# Pump Pressure and Pump Stroke Relationship

There are relationships between pump pressure and pump stroke that you really need to understand and be able to determine pump pressure after adjusting new pump stroke.

Mud Pump (OilfieldPix.com, 2017)

There are 2 formulas used to determine pump pressure as shown in the detail below:

## 1st formula for estimating new circulating pressure (simple and handy for field use)

New circulating pressure in psi = present circulating pressure in psi x (new pump rate in spm ÷ old pump rate in spm) 2

Example: Determine the new circulating pressure, psi using the following data:
Present circulating pressure = 2500 psi
Old pump rate = 40 spm
New pump rate = 25 spm
New circulating pressure in psi = 2500 psi x (25 spm ÷ 40 spm) 2
New circulating pressure = 976.6 psi

## 2nd formula for estimating new circulating pressure (more complex)

For the 1st formula, the factor “2” is used but it’s just the round up figure. If you want more accurate figure, you need to figure out an exact figure. So the 2nd formula has one additional formula to calculate the factor based on 2 pressure readings at different pump rate.  Please follow these steps to determine new circulating pressure

1. Determine the factor ”n” and  the formula to determine factor “n” is below:

Factor (n) = log (pressure 1 ÷ pressure 2) ÷ log (pump rate 1÷pump rate 2)

2. Determine new circulating pressure with this following formula.

New circulating pressure in psi = present circulating pressure in psi x (new pump rate in spm ÷ old pump rate in spm) n

Note: factor “n” comes from the first step of calculation.

Example: Determine the factor “n” from 2 pump pressure reading
Pressure 1 = 2700 psi at 320 gpm
Pressure 2 = 500 psi at 130 gpm
Factor (n)   = log (2700 psi ÷ 500 psi) ÷ log (320 gpm ÷ 130 gpm)
Factor (n) = 1.872

Example: Determine new circulating pressure by using these following information and the factor “n” from above example:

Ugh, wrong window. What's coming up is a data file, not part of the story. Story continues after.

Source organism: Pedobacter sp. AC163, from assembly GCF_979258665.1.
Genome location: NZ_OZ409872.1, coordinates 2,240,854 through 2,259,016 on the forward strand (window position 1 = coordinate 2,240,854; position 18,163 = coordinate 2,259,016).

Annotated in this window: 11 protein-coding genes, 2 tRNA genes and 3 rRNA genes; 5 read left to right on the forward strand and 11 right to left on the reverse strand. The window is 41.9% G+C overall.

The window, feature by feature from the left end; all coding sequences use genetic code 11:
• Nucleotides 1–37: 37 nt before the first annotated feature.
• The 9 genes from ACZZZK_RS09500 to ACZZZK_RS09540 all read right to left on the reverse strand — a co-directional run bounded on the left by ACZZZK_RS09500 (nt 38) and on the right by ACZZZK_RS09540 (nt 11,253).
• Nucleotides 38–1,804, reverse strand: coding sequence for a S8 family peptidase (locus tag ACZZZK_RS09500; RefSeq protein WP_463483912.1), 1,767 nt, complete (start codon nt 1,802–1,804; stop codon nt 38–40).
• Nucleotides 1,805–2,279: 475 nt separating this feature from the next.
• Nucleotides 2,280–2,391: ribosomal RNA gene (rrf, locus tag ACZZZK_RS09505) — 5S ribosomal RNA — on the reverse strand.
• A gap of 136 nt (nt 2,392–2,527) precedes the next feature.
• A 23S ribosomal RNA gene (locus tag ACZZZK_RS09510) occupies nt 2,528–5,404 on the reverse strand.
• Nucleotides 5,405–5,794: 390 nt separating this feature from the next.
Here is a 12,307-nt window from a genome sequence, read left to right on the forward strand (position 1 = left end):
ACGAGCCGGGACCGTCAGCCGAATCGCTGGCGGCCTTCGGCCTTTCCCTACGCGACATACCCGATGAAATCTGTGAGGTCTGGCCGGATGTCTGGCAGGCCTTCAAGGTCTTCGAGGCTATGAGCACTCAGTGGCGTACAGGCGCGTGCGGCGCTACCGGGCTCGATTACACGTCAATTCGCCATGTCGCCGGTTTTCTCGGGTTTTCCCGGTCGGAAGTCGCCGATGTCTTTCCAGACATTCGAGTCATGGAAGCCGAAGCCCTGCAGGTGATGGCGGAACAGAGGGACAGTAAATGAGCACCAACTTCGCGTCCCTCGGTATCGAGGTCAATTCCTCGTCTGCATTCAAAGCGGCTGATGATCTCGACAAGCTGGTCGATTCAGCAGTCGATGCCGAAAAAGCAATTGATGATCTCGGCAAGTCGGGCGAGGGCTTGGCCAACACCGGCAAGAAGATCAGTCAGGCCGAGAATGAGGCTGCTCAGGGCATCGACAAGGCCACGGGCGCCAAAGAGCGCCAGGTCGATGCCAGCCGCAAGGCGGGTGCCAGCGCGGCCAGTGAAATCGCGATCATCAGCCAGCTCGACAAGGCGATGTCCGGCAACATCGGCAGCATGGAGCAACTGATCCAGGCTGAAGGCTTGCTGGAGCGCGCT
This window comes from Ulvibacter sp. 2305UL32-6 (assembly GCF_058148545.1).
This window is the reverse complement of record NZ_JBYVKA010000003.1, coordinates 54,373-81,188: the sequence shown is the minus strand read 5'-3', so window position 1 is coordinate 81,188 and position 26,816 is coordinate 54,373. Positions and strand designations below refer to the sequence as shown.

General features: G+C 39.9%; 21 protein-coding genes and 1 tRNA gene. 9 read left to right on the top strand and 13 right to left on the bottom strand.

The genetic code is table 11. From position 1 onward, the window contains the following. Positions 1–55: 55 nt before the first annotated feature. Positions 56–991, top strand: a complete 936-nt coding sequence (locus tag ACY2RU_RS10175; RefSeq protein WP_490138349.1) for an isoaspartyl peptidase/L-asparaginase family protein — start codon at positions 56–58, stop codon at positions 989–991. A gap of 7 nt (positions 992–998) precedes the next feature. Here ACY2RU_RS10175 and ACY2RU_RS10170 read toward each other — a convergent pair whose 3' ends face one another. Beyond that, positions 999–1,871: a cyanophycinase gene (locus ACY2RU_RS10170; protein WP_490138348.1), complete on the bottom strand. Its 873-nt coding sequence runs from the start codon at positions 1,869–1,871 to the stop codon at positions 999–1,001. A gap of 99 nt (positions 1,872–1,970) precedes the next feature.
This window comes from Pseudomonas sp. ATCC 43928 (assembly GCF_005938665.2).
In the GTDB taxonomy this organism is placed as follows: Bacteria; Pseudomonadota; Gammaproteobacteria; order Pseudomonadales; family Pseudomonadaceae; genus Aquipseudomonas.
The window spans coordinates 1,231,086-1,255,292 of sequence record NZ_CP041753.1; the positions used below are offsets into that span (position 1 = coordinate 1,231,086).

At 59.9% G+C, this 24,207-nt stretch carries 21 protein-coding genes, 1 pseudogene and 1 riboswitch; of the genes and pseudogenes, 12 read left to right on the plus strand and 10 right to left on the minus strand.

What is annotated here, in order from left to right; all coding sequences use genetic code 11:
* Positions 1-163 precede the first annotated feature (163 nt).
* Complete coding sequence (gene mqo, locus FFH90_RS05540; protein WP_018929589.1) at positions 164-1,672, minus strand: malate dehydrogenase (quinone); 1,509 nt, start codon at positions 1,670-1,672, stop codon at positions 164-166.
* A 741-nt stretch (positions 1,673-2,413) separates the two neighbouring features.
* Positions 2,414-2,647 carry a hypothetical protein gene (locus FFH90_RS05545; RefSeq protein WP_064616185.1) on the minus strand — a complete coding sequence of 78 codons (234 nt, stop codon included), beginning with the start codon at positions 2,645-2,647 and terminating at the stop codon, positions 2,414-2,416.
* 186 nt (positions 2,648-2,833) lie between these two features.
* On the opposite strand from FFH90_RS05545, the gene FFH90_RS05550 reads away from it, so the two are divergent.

Present circulating pressure = 2500 psi
Old pump rate = 40 spm
New pump rate = 25 spm
New circulating pressure, psi = 2500 psi x (25 spm ÷ 40 spm) 1.872
New circulating pressure = 1037 psi

Ref books: Lapeyrouse, N.J., 2002. Formulas and calculations for drilling, production and workover, Boston: Gulf Professional publishing.

Bourgoyne, A.J.T., Chenevert , M.E. & Millheim, K.K., 1986. SPE Textbook Series, Volume 2: Applied Drilling Engineering, Society of Petroleum Engineers.

Mitchell, R.F., Miska, S. & Aadny, B.S., 2011. Fundamentals of drilling engineering, Richardson, TX: Society of Petroleum Engineers.

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### 8 Responses to Pump Pressure and Pump Stroke Relationship

1. Ghulam Muhammad says:

this web side is very good and vrey payful.i like this webside,
Just i want to know how to calculat the tonmiles please send me formula on this email addres.gm5121472@yahoo.com
thanks

2. Pingback: Well Control Formulas Part 4‎

3. milud says:

please tell me how can i find out the reduction of pump pressure when i reduce the SPM?

thank you for your help.

4. Nasser says:

thanks very good and easy to use

5. Tuan PVU says:

Tks for your share, I have a question stuck in my mind:
The secondary indicators of kick are “Pump pressure decrease and pump stroke increase”

Can you give me a clear explanation? Thank you very much.

• Tuan,

Pump pressure and pump stroke are not kick indicators.

Regards,
Shyne.

• Tuan PVU says:

Please have a look:
Key warning signs of kicks include the following:
• Flow rate increase.
• Pit volume increase.
• Flowing well with pumps off.
• Pump pressure decrease and pump stroke increase.
• Improper hole fill-up on trips.
• String weight change.
• Drilling break.
• Cut mud weight.